Former Epix executive arrested for $8 million fraud at network

NEW YORK (Reuters) - The former chief digital officer of the Epix cable television network was arrested on Tuesday on charges that he defrauded it of more than $8 million.

Emil Rensing, 42, was arrested by the Federal Bureau of Investigation at his residence in Manhattan and charged in a criminal complaint with wire fraud and aggravated identity theft, authorities said.

He was released on a $500,000 bond following a court hearing later in the day. His lawyer, Henry Mazurek, in a statement said Rensing disputed the allegations and “did not steal any money or identities from anyone.”

“He has provided valuable products and services to Epix, all of which the company enjoys and profits from today,” Mazurek said.

Epix, a joint venture between Viacom Inc, Lions Gate Entertainment Corp and Metro-Goldwyn-Mayer Inc [MGMYR.UL], was not identified by name in the charging documents, but the company confirmed it was the alleged victim.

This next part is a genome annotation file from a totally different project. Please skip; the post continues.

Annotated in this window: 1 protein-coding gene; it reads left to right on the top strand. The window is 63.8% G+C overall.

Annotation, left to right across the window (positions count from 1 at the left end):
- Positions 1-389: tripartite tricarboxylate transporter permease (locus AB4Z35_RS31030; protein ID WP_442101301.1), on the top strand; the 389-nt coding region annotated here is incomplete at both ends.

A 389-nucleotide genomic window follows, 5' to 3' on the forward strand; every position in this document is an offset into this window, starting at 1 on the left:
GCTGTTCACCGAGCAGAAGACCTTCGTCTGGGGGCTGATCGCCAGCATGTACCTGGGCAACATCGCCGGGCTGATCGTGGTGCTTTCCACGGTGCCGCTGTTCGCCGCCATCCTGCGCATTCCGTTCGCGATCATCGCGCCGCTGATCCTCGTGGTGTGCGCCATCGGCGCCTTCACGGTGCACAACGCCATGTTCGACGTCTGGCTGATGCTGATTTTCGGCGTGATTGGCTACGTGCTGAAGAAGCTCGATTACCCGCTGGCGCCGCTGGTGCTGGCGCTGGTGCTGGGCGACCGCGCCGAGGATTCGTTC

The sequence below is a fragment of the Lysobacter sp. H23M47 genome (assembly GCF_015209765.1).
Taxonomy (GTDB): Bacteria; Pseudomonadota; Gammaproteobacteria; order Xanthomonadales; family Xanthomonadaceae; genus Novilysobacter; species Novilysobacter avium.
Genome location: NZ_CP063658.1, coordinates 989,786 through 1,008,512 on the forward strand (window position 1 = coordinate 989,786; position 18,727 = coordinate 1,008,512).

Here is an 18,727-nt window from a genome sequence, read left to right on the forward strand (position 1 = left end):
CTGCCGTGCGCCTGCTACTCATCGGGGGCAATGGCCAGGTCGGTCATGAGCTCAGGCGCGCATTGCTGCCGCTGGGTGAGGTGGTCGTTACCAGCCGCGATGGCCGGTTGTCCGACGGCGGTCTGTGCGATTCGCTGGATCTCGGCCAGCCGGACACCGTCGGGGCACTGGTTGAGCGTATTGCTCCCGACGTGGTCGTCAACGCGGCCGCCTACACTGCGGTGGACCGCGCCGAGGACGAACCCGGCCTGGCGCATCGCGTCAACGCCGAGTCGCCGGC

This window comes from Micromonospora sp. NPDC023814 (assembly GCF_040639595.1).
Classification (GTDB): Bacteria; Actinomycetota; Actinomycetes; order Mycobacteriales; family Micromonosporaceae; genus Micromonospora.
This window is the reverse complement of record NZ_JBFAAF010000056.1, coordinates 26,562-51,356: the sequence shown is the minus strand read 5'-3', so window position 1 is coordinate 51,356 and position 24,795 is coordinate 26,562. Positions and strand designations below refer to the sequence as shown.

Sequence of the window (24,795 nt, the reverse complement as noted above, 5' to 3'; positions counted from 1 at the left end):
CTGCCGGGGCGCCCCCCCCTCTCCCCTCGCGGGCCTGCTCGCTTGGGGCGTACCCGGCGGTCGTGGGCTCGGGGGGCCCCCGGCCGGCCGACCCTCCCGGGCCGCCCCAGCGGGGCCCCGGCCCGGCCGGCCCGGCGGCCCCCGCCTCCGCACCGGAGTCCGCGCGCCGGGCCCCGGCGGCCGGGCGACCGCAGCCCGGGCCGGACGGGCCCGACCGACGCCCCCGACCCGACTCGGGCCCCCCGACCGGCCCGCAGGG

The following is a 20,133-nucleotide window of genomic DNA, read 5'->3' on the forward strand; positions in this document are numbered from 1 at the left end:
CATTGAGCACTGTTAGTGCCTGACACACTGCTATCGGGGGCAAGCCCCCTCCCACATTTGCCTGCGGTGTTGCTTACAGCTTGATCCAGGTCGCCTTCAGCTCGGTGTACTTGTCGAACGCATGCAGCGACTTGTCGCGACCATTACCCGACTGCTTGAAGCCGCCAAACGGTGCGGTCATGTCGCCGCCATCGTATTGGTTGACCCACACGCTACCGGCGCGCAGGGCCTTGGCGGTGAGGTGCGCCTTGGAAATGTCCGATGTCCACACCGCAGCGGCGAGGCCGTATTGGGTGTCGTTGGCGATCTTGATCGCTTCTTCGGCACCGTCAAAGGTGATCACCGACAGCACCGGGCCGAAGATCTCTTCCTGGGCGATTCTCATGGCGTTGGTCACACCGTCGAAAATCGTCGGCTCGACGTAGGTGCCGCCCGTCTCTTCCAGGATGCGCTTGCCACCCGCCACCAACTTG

In a statement, Epix said it is cooperating with the investigation.

The complaint alleged that while working at Epix from April 2010 to August 2015, Rensing caused it to contract with vendor companies he owned to perform digital media services.

Those services were largely never performed and while the contracts listed several of Rensing’s former professional associates and business partners as vendor personnel, they had never heard of the vendors, the complaint said.

Rensing hid the scheme by using false and stolen identities to conceal his involvement, the complaint said.

After Epix learned about the scheme, Rensing was questioned by attorneys for the network and made numerous false statements, including denying that he had any interest in one of the vendors at issue, the complaint said.

Epix in its statement said it fired Rensing in August, the same month its lawyers questioned him.

The case is U.S. v. Rensing, U.S. District Court, Southern District of New York, No. 16-mj-2650.

Reporting by Nate Raymond in New York; editing by Chizu Nomiyama and Andrew Hay